468 Retail and Channel Management Blog

Friday, January 30, 2015

Abercrombie & Fitch - the Love of my Youth

In 2009, I went to a shopping mall with four other sixteen-year-old German girls, and although there was no Abercrombie sign outside the store, but a dark blue wooden façade, there was no doubt that we had found what we were looking for.

We heard loud music and smelled a really appealing fragrance. Two handsome guys wearing only trunks and flip-flops welcomed us with a “hey – what’s up?”. Giggling, and also a little sheepish, we wanted to make our way into the store but had to decide on either turning left or right. As it was too dark inside to easily tell the difference between the two options, we turned left. Wrong choice – that was the men’s department. Even more embarrassed now, we walked back to the entrance, past the half naked guys and finally arrived in the women’s department. 

The whole store design was really pretty: dark wooden furniture, small palm trees, screens behind “windows” where you could see and hear the sea, and spotlights that highlighted parts of their collection in the in other respects quite dark environment. Aside from the nice interior design and the really good-looking staff, we were totally thrilled about their clothes. You could already tell that their products were high quality just by touching. After two hours, happy and satisfied, with one bag in each hand and an empty wallet in our purse, we went back home.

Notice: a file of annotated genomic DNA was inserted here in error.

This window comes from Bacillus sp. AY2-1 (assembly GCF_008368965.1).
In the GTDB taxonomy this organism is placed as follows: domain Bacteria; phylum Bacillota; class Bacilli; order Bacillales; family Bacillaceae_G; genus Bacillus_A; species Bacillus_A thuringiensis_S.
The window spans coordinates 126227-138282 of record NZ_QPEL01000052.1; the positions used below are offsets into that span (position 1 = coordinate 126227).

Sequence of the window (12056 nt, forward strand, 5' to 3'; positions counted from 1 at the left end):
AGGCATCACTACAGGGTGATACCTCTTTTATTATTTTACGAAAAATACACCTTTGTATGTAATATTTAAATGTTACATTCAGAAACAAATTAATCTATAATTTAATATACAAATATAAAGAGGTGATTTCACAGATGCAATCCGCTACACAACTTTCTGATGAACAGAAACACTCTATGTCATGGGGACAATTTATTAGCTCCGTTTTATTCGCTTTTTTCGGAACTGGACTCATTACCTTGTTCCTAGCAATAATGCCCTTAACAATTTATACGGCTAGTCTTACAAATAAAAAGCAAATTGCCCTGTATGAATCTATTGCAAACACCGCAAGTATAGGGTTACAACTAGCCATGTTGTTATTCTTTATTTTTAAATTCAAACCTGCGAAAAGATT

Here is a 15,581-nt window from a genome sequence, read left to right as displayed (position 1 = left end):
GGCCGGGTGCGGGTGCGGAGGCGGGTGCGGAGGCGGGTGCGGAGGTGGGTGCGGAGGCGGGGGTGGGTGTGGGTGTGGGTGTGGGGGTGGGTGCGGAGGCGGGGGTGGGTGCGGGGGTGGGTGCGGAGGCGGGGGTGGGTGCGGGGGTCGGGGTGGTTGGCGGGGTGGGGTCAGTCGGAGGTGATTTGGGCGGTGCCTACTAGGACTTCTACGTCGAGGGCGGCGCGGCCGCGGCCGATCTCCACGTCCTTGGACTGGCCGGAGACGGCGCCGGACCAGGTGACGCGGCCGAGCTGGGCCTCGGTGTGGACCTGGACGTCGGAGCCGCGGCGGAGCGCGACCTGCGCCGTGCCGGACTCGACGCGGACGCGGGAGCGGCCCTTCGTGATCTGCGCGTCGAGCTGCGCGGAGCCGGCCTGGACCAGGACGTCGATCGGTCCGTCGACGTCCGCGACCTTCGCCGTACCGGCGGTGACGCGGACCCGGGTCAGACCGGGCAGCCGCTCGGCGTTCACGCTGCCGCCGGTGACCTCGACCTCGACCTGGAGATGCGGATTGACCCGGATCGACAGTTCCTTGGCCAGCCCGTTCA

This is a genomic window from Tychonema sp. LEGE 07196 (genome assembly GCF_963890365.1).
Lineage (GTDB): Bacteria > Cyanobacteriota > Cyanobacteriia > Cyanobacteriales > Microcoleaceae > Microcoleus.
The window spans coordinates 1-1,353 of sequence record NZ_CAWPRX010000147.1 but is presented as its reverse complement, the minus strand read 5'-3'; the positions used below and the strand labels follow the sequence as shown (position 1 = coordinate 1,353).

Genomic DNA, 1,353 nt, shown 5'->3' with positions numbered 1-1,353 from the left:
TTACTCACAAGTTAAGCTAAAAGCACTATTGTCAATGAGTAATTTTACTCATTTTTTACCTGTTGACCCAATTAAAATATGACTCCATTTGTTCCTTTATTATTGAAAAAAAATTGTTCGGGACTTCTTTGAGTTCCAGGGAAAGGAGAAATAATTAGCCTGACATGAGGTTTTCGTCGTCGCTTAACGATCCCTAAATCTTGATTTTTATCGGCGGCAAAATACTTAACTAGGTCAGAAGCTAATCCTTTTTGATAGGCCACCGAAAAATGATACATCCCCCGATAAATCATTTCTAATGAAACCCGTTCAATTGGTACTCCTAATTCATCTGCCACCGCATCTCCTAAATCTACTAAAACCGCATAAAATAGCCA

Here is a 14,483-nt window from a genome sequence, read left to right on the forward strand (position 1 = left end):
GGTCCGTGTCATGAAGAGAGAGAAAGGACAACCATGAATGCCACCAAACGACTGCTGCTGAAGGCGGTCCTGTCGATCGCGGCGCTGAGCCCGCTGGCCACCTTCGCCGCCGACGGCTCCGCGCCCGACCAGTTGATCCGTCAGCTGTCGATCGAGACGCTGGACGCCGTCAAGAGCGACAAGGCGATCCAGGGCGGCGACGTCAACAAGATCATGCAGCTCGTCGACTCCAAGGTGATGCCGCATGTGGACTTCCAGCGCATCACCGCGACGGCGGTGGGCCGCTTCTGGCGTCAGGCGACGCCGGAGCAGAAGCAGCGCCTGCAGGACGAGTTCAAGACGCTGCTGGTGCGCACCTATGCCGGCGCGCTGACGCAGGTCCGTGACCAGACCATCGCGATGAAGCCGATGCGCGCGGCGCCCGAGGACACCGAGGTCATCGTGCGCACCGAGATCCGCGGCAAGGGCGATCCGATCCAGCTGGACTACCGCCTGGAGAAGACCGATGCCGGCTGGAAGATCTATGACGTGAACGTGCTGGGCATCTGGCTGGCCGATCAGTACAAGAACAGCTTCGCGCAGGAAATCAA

Five years later, back in Germany, I heard the good news: an Abercrombie store was about to open in a mall close to my home. Full of expectation and joy, I went there shortly after they opened. You could already smell their perfume on the other side of the mall (a little overdone), and to my great disappointment, there was a huge line in front of the store with two security guards making sure that nobody would push to the front. After having waited for 45 minutes, I could finally enter and a sales clerk welcomed me with “hey – what’s up?” in English. A little confusing and ridiculous as we were in Germany and our mother tongue is German… And what I saw inside could not make up for the time lost while standing in line either: There were way too many people, the music was too loud and when I finally made it to the shelves, I had to discover that they only had size 0 left for most of their jeans. Feeling big with my actually average size, I decided to go for the t-shirts instead, but it was so dark that I could not tell whether the color was dark blue or black and into the bargain, they only had three changing rooms for approximately 100 persons. Irrevocably disappointed and crestfallen, I went away empty-handed.

I don’t know if Abercrombie is no longer that appealing to me because they lost their uniqueness now that they opened stores all over the world, or if I am simply no longer part of their target segment – “the cool kids”. 
Anyway, I will not shop there again.


Lecture notes provided by Kyle B Murray for MARK 468, Winter 2015






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